Click here to read the report. Here’s the Executive Summary:
In 2018, Colorado released its first electric vehicle (EV) plan,1 setting forth goals, actions and strategies to develop EV fast-charging corridors across the state and establishing a target of 940,000 EVs by 2030. The state has seen significant achievements in the two years since the plan’s release, including:
Award of a contract to ChargePoint for the build-out of EV fast-charging stations at 33 sites along Colorado’s major transportation corridors; State investment to install 351 EV chargers across Colorado; Adoption of a zero emission vehicle (ZEV) standard in August 2019 with the support of the auto manufacturing industry; Dedication of all remaining state Volkswagen diesel settlement funds to ZEV charging infrastructure and zero emission buses, shuttles and trucks including first round grant awards totaling $13.9 million to six transit agencies for 23 battery electric buses and supporting infrastructure— with a second round of awards to be announced in spring 2020; and More than doubling the number of EVs registered in Colorado from 11,238 in August 2017 to over 24,000 in June 2019.
Despite these achievements, more needs to be done. Environmental impacts from the transportation sector— and the resulting health and economic consequences— are a major concern. Greenhouse gas emissions from vehicles will soon be the top source of emissions in Colorado and a significant portion of the state is classified as an ozone non-attainment area by the US Environmental Protection Agency. Transportation is one of the two largest sources of ozone precursors along with oil and gas production, and reducing transportation emissions is a critical strategy to meet federal health-based air quality standards.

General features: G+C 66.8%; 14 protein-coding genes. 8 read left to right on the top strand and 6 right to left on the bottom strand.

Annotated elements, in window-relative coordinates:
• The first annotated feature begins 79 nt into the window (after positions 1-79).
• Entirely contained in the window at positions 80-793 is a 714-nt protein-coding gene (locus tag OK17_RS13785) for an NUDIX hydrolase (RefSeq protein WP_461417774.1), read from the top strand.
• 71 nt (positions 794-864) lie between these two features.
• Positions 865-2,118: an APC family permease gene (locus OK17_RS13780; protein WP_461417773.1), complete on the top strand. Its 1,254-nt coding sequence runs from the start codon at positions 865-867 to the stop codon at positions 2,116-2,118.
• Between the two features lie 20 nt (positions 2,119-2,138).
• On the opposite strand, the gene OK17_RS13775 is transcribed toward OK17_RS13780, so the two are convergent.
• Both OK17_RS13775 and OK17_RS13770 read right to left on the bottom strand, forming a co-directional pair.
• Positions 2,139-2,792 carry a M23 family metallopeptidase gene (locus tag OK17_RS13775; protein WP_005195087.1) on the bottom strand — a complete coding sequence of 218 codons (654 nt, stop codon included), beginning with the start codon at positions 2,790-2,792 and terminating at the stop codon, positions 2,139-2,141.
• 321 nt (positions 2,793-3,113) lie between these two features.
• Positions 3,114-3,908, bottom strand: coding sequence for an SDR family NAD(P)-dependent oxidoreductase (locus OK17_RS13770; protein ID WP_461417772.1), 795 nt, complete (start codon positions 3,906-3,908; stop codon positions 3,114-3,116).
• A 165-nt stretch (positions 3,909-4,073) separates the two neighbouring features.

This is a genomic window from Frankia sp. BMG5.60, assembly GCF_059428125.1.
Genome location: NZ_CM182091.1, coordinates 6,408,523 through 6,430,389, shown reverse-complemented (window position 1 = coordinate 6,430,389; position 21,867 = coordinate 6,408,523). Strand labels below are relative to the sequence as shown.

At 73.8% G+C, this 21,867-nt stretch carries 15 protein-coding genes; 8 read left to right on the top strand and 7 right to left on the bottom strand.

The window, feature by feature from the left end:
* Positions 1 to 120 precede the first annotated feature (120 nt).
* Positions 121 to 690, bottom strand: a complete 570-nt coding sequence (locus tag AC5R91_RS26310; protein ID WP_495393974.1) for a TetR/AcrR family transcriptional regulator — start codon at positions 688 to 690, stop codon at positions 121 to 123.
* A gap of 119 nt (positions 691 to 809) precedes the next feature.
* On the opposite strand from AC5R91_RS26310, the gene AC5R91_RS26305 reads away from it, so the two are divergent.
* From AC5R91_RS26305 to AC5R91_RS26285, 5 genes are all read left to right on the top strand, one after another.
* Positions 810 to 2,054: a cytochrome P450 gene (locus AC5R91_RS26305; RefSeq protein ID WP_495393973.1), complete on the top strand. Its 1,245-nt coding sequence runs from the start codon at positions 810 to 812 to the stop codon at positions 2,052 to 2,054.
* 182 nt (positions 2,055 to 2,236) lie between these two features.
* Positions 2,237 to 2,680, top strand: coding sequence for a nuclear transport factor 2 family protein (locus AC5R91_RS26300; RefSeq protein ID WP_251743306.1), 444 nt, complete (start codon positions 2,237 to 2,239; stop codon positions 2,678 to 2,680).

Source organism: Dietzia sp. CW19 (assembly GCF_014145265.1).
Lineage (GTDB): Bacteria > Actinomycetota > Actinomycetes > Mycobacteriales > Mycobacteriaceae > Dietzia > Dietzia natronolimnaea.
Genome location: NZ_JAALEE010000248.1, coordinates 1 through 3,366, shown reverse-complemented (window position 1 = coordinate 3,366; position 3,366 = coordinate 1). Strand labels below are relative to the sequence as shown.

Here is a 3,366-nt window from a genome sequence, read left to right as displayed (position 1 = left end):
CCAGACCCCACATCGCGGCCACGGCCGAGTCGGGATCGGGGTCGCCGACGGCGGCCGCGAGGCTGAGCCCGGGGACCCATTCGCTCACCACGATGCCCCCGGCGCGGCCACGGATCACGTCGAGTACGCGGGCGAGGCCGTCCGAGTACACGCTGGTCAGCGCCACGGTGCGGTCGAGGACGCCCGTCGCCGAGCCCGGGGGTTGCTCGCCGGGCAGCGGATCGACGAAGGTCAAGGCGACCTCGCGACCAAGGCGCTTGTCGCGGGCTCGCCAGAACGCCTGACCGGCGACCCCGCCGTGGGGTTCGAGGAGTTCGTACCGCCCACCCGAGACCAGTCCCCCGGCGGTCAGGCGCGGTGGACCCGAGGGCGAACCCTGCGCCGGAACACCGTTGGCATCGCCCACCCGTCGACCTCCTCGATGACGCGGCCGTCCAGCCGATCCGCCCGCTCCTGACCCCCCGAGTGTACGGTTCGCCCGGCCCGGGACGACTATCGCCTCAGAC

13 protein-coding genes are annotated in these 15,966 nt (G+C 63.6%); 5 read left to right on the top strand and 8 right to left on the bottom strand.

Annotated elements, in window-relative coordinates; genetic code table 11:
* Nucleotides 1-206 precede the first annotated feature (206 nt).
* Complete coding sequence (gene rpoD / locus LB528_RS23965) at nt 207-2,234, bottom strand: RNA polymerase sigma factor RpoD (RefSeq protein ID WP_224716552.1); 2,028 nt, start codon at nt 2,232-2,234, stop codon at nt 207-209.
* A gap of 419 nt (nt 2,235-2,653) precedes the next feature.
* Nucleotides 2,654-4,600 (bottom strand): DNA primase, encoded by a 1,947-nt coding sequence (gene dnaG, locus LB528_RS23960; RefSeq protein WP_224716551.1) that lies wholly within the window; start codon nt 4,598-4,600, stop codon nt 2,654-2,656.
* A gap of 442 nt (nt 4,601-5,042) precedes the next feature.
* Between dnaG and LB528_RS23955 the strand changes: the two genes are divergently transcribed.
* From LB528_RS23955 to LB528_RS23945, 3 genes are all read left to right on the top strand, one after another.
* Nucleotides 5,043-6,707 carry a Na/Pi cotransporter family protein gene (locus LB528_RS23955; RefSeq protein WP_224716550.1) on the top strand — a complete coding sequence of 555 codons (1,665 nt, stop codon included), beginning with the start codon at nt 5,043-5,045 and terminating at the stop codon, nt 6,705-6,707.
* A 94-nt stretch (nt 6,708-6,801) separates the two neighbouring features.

The vision for the Colorado Electric Vehicle Plan 2020 is: Large-scale transition of Colorado’s transportation system to zero emission vehicles, with a long-term goal of 100% of light-duty vehicles being electric and 100% of medium- and heavy-duty vehicles being zero emission.
This will be accomplished by taking actions to meet five goals:
Increasing the number of light-duty EVs to 940,000 by 2030; Developing plans for transitioning medium-duty (MDV), heavy-duty (HDV) and transit vehicles to ZEVs; Developing an EV infrastructure goal by undertaking a gap analysis to identify the type and number of charging stations needed across the state to meet 2030 light-duty vehicle (LDV), MDV and HDV goals; State government agencies meeting directives and goals related to EVs from the updated Greening State Government Executive Order; and Developing a roadmap to full electrification of the light-duty vehicle fleet in Colorado